On 8 June 1924, George Mallory and Sandy Irvine went missing on Mount Everest, within striking distance of the top. In 1999, American climber Conrad Anker came across Mallory's body, preserved in the ice, but the mystery remained tantalisingly intact: had the mountaineer reached the peak before he died?
Eight years later, Anker returned to Everest, retracing Mallory and Irvine's route in an effort to determine whether they could have gained the summit without modern climbing equipment.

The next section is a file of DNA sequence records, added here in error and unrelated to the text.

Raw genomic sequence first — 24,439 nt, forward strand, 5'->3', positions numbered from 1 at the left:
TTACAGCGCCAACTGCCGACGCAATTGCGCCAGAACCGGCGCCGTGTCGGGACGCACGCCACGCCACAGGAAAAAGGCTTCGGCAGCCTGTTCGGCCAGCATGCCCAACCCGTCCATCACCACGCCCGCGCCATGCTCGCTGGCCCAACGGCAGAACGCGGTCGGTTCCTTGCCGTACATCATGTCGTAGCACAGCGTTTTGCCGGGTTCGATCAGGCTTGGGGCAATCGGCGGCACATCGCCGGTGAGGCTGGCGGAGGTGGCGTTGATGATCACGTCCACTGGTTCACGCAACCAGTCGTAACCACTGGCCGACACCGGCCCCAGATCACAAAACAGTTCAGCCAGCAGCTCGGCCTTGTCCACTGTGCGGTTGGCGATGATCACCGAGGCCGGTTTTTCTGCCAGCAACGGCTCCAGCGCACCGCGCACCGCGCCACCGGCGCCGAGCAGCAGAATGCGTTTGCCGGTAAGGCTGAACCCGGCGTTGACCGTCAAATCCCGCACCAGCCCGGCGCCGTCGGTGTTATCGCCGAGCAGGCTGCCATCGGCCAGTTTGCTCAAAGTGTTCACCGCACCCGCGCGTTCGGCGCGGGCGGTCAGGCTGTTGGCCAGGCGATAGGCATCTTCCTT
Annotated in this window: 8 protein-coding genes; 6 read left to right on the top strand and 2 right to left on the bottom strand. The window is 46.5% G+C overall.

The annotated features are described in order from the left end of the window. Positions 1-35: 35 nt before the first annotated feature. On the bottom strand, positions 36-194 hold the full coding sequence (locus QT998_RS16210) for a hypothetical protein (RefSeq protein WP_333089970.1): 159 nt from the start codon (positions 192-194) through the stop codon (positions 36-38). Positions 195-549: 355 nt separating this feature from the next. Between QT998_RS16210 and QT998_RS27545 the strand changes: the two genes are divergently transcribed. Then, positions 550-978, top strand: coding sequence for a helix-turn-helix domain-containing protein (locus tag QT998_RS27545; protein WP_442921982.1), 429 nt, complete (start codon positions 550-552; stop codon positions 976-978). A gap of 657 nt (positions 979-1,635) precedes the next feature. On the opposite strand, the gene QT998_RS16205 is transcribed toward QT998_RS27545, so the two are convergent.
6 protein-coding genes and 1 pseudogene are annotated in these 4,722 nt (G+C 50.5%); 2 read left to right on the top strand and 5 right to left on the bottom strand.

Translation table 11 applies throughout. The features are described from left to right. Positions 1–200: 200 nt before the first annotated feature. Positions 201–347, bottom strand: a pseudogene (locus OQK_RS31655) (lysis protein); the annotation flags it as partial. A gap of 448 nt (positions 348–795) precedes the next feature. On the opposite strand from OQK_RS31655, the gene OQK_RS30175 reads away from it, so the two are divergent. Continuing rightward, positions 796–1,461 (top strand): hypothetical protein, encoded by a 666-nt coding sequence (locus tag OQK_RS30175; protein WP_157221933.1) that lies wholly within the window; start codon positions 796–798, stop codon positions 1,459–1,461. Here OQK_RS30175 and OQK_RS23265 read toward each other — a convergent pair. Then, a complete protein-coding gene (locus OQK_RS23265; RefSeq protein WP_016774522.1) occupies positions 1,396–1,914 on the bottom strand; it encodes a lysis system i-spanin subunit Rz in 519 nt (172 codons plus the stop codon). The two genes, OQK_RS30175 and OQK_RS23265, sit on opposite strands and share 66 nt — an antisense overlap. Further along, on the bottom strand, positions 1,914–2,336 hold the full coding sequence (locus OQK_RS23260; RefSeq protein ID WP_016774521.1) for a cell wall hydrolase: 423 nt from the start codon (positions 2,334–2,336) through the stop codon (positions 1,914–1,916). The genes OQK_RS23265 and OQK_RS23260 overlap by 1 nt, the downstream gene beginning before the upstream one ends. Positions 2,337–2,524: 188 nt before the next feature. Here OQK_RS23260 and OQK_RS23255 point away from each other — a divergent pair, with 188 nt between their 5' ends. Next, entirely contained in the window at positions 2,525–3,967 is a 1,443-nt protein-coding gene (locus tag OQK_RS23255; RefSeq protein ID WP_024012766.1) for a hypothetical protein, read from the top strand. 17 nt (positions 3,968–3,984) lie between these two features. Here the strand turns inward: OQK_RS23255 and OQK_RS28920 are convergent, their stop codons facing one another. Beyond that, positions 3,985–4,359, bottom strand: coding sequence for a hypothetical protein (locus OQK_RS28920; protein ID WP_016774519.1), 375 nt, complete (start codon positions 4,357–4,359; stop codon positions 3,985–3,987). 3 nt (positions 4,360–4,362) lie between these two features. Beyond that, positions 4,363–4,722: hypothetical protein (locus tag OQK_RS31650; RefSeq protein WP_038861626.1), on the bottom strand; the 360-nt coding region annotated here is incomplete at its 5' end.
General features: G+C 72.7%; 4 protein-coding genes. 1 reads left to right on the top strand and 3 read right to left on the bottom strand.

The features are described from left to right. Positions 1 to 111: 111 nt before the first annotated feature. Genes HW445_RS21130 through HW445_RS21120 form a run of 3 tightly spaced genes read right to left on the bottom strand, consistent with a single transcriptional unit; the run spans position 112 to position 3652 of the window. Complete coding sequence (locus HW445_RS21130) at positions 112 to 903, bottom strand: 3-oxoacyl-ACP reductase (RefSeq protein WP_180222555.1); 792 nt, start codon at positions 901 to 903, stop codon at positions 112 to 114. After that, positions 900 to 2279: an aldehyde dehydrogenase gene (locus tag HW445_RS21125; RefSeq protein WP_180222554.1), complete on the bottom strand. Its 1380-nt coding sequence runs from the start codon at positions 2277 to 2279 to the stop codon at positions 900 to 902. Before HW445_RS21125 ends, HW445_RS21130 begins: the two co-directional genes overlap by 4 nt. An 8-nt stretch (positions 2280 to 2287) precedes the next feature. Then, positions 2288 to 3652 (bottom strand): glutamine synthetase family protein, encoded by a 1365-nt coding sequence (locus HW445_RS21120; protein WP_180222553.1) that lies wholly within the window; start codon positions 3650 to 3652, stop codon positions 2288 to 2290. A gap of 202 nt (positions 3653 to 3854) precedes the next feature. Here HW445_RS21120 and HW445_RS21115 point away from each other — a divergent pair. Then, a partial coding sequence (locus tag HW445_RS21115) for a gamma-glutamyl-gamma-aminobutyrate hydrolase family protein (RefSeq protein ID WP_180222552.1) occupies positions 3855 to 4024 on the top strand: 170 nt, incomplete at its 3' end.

It's a fascinating story, and Mark MacKenzie tells it well, getting to the root of Mallory's obsession with the mountain. If the Boy's Own accounts of dashing climbers' heroic battles with the elements are a little too reverential, then MacKenzie provides the necessary corrective in a chapter describing the anguish of loved ones left behind; Mallory's correspondence with his worry-stricken wife gives us a sense of the human cost of his ultimately tragic attempt to conquer what he called "the infernal mountain".